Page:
St. Lou Fringe going to new lengths in its fifth year | St. Louis Public Radio

St. Lou Fringe going to new lengths in its fifth year

Jan 7, 2016

Five-year-olds are known for their openness to new experiences and their steady growth. In its fifth year, the St. Lou Fringe festival is no different.

As the Fringe gears up for 2016, it’s adding new events and positioning itself as a five-month-long series rather than a nine-day festival.

The first event, in April, involves Shakespeare Festival St. Louis and the Gateway Burners, a local organization associated with Nevada’s Burning Man festival. The Fringe is still finalizing the details of that collaboration.

In May, the Fringe will hold its annual Five-Fifths event, a multimedia retelling of a story such as 2014's "Alice in Wonderland." The next month, the organization will debut an artists' salon.

Em Piro founded St. Lou Fringe, which debuted in 2012.
Credit Allan Crain

Em Piro is founder of the Fringe. She said the salon — in connection with the Partnership for Downtown St. Louis — brings together different kinds of artists to improvise in front of a crowd.

“So it might be like a musician and an actor, or a deejay and an opera singer, and they come together and create something totally new and fresh and original in this kind of improvised workshop setting,” Piro said.

The annual “Act Your Pants Off” audience-participation event will take place in July, with the festival in Grand Center to follow August 19-27. The change from its former June slot is partially in response to a later start date for the Shakespeare Festival.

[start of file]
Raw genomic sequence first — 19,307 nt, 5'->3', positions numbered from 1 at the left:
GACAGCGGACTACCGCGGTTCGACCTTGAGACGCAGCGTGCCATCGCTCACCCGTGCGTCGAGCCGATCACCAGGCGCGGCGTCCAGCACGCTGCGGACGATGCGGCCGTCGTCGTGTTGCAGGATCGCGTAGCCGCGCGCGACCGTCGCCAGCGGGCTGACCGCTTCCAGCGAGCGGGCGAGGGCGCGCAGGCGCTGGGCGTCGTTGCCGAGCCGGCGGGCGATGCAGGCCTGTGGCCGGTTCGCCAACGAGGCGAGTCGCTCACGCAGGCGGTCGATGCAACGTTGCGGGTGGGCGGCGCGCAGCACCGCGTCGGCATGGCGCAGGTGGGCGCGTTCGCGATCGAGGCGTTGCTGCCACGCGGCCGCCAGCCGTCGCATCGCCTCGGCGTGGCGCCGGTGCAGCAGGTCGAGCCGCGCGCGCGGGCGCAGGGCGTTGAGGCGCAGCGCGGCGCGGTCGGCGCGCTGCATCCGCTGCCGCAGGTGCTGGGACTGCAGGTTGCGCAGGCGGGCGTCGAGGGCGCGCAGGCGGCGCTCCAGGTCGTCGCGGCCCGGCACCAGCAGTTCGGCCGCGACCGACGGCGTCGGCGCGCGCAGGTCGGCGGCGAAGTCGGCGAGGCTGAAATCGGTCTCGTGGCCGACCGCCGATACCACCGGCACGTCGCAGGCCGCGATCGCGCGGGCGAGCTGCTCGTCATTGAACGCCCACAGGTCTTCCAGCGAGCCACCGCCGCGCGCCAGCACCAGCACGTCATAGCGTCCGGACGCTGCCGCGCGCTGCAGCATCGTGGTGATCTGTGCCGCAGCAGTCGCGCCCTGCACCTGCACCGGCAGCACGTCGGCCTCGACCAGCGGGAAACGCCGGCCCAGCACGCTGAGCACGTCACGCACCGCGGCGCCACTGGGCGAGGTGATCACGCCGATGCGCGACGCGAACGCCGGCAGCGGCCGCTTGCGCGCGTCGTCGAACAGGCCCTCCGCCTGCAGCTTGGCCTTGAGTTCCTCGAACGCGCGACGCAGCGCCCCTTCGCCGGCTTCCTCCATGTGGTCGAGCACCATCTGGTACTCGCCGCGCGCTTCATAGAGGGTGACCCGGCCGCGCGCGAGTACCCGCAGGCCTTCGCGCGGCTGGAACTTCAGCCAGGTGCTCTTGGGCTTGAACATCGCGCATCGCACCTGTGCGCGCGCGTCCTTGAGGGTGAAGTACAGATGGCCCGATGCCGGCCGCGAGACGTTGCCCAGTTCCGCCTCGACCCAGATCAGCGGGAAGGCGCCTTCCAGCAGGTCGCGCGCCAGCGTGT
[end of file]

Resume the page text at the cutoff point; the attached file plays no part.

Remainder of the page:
City’s changes fuel the Fringe

Over the past five years, St. Louis has deepened its groove as the kind of place that’s just right for a successful Fringe, according to Piro.

We're all just kind of spiraling into this big, wonderful, rich place to live. - St. Lou Fringe founder Em Piro

An increase in startup businesses is part of that environment. Even St. Louis’ challenges, including the death of Michael Brown and responses to the shooting, have helped create an area where experimental art can flourish.

“There’s a real kind of movement of investment in our city and in our identity and a lot of kind of self-examination,” Piro said.  

Piro said the shift goes hand in hand with growth in the local arts community.

“We’re all just kind of spiraling into this big, wonderful, rich place to live,” she said.

The Fringe will begin accepting submissions for performances on March 9. Piro said the organization is always open to fresh input.

‘We invite people to share with us what their idea of Fringe is, in St. Louis,” Piro said.

Follow Nancy Fowler on Twitter: @NancyFowlerSTL